Sunday, March 08, 2015

Another Week in the Books.  The first week of March featured a lot of committee hearing time and the passage of a piece of legislation that is of primary importance to the House majority.  First, Thursday's hearing in the House Education Innovation Policy Committee featured a number of bills related to special education.  There was a lot of discussion, some of it very spirited, on the bills before the committee.  The two bills that elicited the most discussion are both authored by Representative Drew Cristensen; HFs 804 and 1237.

I'll outline HF 1237 first.  HF 1237 would require that paraprofessionals working with disabled students receive disability-specific training in order to work with students.  As I read the bill, costs would be incurred locally for this training and the costs would obviously vary by the volume of training needed in each particular instance, both for the paraprofessional and the nature of the disability category.  This is clearly a worthy goal, but if estimated costs look to be prohibitive, it could conceivably derail the effort.  The questions that need to be answered are:  (1) is disability-specific training required for or simply need to be offered to prospective employees, and (2) how comprehensive must the training be?  As I said earlier, from my reading, the training would be required before a paraprofessional could work with a specific student, but that is not entirely clear.  The other question about the nature of the training is wide open.  Would training packets need to be approved by the Minnesota Department of Education?  Would there need to be a demonstration of skills?  Would a list of required readings to be completed on a prospective employee's (or current employee's) own time suffice?  Would the paraprofessional have access to the full IEP?  These and many other questions need answers and I'm sure we'll get them as the bill moves through the process (the companion--SF 1002--will be heard in the Senate this week).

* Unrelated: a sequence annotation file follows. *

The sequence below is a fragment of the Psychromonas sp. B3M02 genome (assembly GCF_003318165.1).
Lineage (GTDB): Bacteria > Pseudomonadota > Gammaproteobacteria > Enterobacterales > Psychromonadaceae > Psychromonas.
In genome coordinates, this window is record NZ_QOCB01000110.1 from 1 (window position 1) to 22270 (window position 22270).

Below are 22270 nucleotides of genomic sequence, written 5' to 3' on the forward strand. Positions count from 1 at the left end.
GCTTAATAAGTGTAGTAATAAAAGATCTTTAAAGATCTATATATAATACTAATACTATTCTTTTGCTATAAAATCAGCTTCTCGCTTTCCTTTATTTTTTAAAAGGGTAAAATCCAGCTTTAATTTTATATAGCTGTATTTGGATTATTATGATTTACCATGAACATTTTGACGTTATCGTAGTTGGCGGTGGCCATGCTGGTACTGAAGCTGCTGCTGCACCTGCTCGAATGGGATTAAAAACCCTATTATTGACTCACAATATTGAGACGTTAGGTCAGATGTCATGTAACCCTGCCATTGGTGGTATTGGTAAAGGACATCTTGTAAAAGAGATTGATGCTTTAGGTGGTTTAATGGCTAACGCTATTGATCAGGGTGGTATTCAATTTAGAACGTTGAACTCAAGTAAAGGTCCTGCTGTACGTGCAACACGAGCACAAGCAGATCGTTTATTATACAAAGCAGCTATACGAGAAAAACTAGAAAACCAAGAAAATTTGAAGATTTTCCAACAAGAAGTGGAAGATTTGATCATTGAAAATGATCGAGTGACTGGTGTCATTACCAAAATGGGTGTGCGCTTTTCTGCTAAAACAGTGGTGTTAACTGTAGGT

Link:  HF 1237

HF 804 spurred the most discussion and it was spirited.  Many of you remember the provision passed last year that required the development of an online reporting system for special education paperwork.  In 2013, $1.8 million was appropriated for the project and language that directed the Minnesota Department of Education on the specifics of what that system should be able to accomplish passed last session.  In addition, last year's legislation made the system mandatory for all school districts beginning with the 2018-2019 school year.  HF 804 would repeal the language passed last session, including mandatory participation by school districts in the future.  The bill would require portability of due process information between school districts and in order to accomplish that goal vendors currently serving Minnesota school districts would have to make some changes to ensure compatibility.  Clearly, the language passed in 2014 causes a lot of havoc for school districts without ensuring any reduction in paperwork.  I've overworked my analogy capabilities discussing this angle in the past, but here comes another one.